Before we begin, let’s review the pregnancy weight breakdown, using a “typical” full-term gain of 31 pounds:

12 pounds: Maternal stores (fat, protein, Cheezits, etc.)
4 pounds: Increased fluid volume, aka water weight, aka blooooaaaat
2 pounds: IN YOUR BRA
2 pounds: Uterus
2 pounds: Amniotic fluid
1.5 pounds: Mmmmmplacenta
7.5 pounds: Baby! (“HA!” says the woman who birthed a 10-pounder.)

So a two-pound gain at 18 weeks means you haven’t really put those 10 pounds you lost in the first trimester back on. I mean, you did, but not in the way you’re worried about (i.e. 10 pounds directly on your ass). You crept back up to your starting weight thanks to all those baby-related accessories (uterus, placenta, fluid, etc.), NOT because you ate a yogurt 45 minutes ago and are now craving a pan of brownies.

It’s perfectly normal to feel uneasy-to-neurotic about the weight gain, though. Nobody wants to gain “too much” and yet then there’s all the crazy pressure to eat the “perfect” pregnancy diet (not too much, not too little, with every bite being organic and healthy and to not succumb to the pan of brownies because zomg your baby will be born with flippers if you do).

Listen to your body and your appetite, not the scale. Your body is hungry because you are growing a human being, not because you’re weak-willed or eating your feelings. (I needed regular, near-constant snacks too while pregnant, otherwise my blood sugar would go beserk and I’d black out while trying to stand up from the couch.) And if you need further reassurance that pregnancy weight gain doesn’t necessary translate directly into postpartum weight loss, there’s this: I gained the most weight with Noah. At my six-week checkup, I’d lost every pound without even trying. I gained the LEAST weight with Ike. I had to FIGHT to gain weight with Ike. Most visits showed a weight loss, up until the very end of the third trimester, when I finally ended up with a 12-pound gain. At yet at 14-months postpartum, I’ve lost NONE OF IT. (Thanks, aging metabolism!)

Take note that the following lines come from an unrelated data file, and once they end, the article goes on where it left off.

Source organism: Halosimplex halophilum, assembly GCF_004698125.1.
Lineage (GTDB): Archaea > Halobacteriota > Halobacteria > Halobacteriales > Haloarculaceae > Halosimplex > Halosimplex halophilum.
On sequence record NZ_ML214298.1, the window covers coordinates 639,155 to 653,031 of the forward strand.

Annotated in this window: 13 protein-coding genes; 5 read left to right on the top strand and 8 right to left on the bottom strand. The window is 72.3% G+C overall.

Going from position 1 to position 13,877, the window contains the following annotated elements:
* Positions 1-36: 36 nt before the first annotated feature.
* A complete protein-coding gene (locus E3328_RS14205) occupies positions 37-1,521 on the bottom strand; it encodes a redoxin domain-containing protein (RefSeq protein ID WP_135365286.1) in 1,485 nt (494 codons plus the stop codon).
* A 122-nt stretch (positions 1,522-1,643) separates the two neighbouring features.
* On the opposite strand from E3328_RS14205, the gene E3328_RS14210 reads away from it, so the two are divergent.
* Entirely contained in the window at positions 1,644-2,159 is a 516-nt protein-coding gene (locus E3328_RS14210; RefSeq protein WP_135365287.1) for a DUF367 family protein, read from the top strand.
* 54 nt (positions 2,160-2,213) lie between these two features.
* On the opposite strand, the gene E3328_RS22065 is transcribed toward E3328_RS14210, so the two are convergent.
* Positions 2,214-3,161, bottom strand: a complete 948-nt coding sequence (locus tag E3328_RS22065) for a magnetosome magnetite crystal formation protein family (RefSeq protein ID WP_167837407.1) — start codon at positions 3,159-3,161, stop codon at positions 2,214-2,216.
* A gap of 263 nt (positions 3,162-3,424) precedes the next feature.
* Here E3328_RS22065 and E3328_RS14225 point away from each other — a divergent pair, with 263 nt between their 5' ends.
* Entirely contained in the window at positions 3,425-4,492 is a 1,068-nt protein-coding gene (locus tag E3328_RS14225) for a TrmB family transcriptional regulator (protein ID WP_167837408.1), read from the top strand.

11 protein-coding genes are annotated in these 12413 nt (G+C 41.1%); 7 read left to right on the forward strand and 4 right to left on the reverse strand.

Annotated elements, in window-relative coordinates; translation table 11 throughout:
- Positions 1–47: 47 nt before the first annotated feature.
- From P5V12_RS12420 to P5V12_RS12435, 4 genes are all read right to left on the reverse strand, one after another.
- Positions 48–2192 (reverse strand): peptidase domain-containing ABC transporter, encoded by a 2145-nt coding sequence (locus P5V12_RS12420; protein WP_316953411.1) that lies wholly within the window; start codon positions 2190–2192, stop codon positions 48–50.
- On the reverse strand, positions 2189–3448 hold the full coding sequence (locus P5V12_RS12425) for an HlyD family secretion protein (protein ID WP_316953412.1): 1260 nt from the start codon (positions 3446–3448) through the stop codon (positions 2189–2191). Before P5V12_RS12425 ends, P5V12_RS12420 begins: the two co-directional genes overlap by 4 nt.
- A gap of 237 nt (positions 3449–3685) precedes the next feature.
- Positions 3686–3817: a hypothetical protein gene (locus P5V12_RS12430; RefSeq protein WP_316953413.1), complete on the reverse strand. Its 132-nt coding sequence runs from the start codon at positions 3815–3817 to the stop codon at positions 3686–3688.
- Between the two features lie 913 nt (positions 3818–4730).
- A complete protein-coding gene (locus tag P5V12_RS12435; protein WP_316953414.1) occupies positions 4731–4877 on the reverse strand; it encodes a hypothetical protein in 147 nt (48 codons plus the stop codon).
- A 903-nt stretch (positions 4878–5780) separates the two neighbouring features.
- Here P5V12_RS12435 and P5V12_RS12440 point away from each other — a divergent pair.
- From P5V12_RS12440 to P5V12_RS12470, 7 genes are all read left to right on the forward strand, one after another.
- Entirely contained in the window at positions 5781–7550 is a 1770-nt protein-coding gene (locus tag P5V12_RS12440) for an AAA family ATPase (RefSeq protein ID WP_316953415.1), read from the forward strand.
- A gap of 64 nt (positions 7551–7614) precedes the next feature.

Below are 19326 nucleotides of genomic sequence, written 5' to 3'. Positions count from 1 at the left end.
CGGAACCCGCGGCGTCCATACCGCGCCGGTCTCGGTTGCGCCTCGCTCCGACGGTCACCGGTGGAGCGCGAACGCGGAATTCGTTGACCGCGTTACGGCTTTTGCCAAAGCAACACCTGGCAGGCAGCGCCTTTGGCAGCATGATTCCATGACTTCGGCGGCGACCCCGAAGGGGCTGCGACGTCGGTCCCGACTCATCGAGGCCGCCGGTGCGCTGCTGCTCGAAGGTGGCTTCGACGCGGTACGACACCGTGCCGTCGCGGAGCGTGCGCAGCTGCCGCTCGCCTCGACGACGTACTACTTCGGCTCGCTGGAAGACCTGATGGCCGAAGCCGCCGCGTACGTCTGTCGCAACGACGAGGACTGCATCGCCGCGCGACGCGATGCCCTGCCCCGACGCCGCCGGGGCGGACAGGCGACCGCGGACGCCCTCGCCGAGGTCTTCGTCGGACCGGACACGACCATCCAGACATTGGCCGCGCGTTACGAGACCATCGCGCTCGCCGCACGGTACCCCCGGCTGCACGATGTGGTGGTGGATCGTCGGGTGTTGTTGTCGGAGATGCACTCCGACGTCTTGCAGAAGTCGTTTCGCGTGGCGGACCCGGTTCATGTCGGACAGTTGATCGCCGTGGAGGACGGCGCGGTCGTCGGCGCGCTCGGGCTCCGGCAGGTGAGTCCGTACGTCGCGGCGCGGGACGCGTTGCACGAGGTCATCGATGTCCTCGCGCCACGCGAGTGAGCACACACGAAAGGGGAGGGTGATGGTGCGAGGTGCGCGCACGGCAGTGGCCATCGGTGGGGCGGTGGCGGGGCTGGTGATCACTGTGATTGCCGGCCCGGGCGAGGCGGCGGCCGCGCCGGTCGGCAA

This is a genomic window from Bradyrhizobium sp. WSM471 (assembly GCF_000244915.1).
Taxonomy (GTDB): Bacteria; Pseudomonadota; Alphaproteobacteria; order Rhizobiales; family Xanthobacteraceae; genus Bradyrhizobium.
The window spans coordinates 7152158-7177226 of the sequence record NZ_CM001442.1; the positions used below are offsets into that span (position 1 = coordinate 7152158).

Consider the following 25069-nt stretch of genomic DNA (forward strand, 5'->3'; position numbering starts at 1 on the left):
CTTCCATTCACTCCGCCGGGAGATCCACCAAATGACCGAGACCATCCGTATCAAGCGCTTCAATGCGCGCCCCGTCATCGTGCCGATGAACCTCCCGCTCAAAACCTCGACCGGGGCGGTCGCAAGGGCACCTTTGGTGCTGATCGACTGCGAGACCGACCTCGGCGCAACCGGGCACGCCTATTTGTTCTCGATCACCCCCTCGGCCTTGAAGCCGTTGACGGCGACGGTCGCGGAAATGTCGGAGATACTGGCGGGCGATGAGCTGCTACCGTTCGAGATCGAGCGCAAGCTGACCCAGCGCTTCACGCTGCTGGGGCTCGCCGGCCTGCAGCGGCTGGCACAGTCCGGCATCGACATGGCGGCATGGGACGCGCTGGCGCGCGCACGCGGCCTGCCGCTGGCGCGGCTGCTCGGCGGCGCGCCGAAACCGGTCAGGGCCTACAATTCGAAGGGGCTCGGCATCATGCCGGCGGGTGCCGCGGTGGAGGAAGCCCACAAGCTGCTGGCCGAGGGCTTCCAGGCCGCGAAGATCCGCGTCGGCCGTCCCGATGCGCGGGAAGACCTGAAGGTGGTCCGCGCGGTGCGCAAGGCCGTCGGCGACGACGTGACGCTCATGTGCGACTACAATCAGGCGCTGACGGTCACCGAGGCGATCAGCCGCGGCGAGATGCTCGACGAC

So. Put your home scale AWAY. Stop weighing yourself. Ask your midwife if you can face away from the numbers at your appointments, and that she not tell you the specifics. Unless your midwife has a concern about your weight (a too-sudden gain or loss), take her silence to mean that whatever number she’s writing down is perfectly acceptable. (You won’t gain 30 pounds in a week, no matter how much you eat. I mean, if you DID, it would be because of something medical going on, not from an extra afternoon snack or three.) And don’t take the scale out at home until at least six weeks or so after giving birth.

There are a ton of pregnancy diet and cookbooks out there, though I found most of them to be neurosis-aiding, not helping. They mostly upped my paranoia that I wasn’t eating enough of the “right” foods and eating too many of the “wrong” foods. Especially since I was already prone to MAJOR food aversions for almost the entire nine months of each of my pregnancies, so I could usually only tolerate a limited number of things. If you took away burritos and Indian food and told me to eat chicken and fish (the low-mercury varieties, natch) and salads…well, I probably would have barfed on you and ordered up some Paneer Makhni anyway.

So the best advice I can give is to 1) stop with the scale and 2) start with the instinctual eating. If you’re hungry, you’re hungry. Don’t argue with yourself. Don’t beat yourself up if you’re craving chocolate/salt/entire cans of black olives or whatever. And then — and this is the tricky part — try to ALSO not beat yourself up for feeling how you’re feeling about the scale and weight and food. We’ve all been there. We’ve all had to figure out our own way through the mixed-bag of pregnancy emotions. As long as those emotions aren’t keeping you from the fridge (i.e. disordered eating, calorie restriction/purging and the like), you will be fine and so will your baby, no matter what the scale says at 40 weeks.